Paweł Rowiński

 

The British are leaders in European science. This is evident in their superb universities, 118 Nobel laureates, and more than 1200 prestigious grants awarded by the European Research Council. The country can be proud of good statistics reflecting its level of innovation, such as the world’s second-best score (after Switzerland) on the Global Innovation Index. Of the most-cited publications on the global scale, one-sixth have at least one British author. Due to these and other factors, British institutions have already secured 7 billion euro through competitions under the 2020 Horizon Framework Programme. They owe their success to superb traditions, to excellent research organization, and also to British scholars’ great openness to collaboration with scientists and research teams from other countries, especially from the European Union.


So, what will happen after Brexit? There has never been such an experiment, and even if one tries to sift some sort of signals out of all the media hype, it is hard to tell what kind of scenario is likely. Huge concern can definitely be sensed among British scientists. They are afraid of losing access to EU research funding and having their ability to forge scientific alliances to secure such funding curtailed. They are worried that the political climate, the anti-immigration mood, and even downright xenophobic attitudes will cause capable researchers and students to choose research centers elsewhere, in other European countries. This fear is not unfounded, although of course we are unable to anticipate whether it might be a short-term trend or whether the magic of Oxford and Cambridge, the prestige of Imperial College or the London School of Economics may not survive in the longer term. It is hard to say how negotiations on the Erasmus student exchange program will end. The UK’s potential exit from this program will greatly hamper students from the Continent from visiting the UK’s prestigious research institutions, but it will also greatly complicate the mobility of British students. They could start to need formal visas, like everyone else from outside the EU. Moreover, potential problems in obtaining funding through EU projects could cause British research centers to become less attractive.


Although some scientists are pointing to positive aspects of becoming liberated from very strict EU regulations, particularly in clinical, pharmaceutical, and GMO-related research. In their view, greater flexibility could help speed up research in British universities. But will they truly take the great risk of dismantling the various control measures agreed upon by the EU countries?


There is no way that having such an important an element in the Old Continent’s science system leave the EU will fail to have serious consequences affecting the other EU states. The consequences of Brexit will also, or perhaps most prominently, be felt by the Poles, for whom the United Kingdom (alongside the United States) is the main direction chosen by university students, various grant-winners, and numerous mature, often top-caliber scientists. According to the UK Council for International Student Affairs, more than 5000 individuals from Poland were studying in the United Kingdom in the 2015/2016 academic year. The United Kingdom usually recruited the very best, and that will definitely have an impact on efforts to improve the caliber of Polish science.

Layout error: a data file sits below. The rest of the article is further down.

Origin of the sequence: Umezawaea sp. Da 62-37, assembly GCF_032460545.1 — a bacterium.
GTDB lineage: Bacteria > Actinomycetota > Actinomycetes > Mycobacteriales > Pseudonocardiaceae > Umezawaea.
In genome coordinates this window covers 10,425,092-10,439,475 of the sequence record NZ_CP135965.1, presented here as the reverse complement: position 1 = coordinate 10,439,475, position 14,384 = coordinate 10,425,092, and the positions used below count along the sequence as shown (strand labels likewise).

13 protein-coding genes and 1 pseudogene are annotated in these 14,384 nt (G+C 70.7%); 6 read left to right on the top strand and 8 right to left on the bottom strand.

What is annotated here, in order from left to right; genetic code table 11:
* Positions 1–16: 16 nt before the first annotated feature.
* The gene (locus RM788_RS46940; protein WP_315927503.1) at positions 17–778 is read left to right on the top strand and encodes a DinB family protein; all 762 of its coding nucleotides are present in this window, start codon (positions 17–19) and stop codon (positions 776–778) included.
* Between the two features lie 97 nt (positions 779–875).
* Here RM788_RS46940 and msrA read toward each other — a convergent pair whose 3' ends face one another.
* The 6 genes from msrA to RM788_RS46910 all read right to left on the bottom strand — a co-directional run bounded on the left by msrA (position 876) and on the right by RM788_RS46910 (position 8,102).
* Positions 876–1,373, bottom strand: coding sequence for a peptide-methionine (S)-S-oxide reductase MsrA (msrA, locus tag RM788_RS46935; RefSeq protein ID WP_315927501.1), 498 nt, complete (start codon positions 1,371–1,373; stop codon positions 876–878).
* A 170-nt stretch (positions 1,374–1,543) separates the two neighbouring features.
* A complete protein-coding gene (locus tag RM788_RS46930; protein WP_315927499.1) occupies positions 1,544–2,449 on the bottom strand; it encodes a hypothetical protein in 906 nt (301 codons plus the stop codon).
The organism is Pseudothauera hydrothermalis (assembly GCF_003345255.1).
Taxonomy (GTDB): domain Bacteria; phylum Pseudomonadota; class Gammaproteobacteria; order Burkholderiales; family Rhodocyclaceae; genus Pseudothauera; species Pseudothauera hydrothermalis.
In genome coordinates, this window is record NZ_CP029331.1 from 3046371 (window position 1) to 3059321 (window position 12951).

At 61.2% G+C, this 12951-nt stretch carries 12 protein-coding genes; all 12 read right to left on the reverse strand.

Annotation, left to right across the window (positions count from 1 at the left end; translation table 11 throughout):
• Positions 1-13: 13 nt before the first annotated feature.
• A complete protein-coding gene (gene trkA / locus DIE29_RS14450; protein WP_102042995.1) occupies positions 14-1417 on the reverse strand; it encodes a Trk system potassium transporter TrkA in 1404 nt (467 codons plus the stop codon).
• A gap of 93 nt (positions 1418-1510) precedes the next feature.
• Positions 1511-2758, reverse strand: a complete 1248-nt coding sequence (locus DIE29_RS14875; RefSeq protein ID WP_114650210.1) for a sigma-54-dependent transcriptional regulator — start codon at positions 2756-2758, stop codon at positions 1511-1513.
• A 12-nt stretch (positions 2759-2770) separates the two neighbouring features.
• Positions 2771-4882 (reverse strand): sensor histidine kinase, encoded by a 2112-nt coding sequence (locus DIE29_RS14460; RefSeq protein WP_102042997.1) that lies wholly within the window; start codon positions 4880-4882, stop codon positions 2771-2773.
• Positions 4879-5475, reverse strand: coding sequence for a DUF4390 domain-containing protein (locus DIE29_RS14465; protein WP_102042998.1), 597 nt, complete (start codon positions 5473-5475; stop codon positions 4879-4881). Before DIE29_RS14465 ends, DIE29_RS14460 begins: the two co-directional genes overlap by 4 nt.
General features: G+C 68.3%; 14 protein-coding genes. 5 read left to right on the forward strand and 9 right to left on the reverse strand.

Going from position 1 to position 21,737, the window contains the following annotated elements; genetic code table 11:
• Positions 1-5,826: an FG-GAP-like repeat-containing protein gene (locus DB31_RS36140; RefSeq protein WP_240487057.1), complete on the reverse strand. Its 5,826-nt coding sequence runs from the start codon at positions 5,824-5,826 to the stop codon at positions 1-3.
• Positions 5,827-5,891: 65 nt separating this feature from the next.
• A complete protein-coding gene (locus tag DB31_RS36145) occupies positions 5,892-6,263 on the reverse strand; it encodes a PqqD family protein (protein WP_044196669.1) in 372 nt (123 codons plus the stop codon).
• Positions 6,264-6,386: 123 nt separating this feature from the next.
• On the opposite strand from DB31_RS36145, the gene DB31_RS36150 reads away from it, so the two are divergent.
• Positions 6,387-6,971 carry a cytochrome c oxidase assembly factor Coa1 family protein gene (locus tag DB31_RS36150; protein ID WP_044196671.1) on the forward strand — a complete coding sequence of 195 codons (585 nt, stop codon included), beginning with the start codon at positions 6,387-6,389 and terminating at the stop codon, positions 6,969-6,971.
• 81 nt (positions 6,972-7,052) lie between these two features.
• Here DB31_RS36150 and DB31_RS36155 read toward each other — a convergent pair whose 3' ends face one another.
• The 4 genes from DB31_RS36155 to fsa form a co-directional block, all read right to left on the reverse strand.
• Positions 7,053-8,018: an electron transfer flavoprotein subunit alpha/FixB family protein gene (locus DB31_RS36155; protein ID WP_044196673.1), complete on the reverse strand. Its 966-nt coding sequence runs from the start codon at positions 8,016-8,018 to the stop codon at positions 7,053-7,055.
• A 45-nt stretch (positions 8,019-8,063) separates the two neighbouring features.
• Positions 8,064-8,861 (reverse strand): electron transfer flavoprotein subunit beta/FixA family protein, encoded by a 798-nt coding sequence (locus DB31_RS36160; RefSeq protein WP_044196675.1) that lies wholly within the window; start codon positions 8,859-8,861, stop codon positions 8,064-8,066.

There are many projects under the 2020 Horizon Framework Program in which Polish and British researchers are collaborating closely. Such cooperation is also pursued on the back of bilateral agreements, both formal and informal. I do not suspect that the current projects could come under threat, but what about the future? Will the ease (still insufficient, in my opinion) with which such cooperative ties are now forged not come up against new administrative and, even more dangerously, psychological barriers? The doubt being cast on the benefits of globalization, which are so important for the advancement of science, and the Euro-skeptic views of politicians in both countries could have a negative impact on our collaboration. And that would have terrible consequences. We still have a lot to learn from our British colleagues. The gap that separates us in terms of effectively winning EU projects is colossal.


However, a potential weakening of British science’s position as a consequence of Brexit (although it is not inevitable) would be very bad for the whole of European science. It would diminish European institutions’ chances in successfully competing against American ones, and also against the ever-stronger and well-equipped centers in Asia.

 

 

Prof. Paweł Rowiński
Vice President of the Polish Academy of Sciences

 

© Academia 2 (50) 2016

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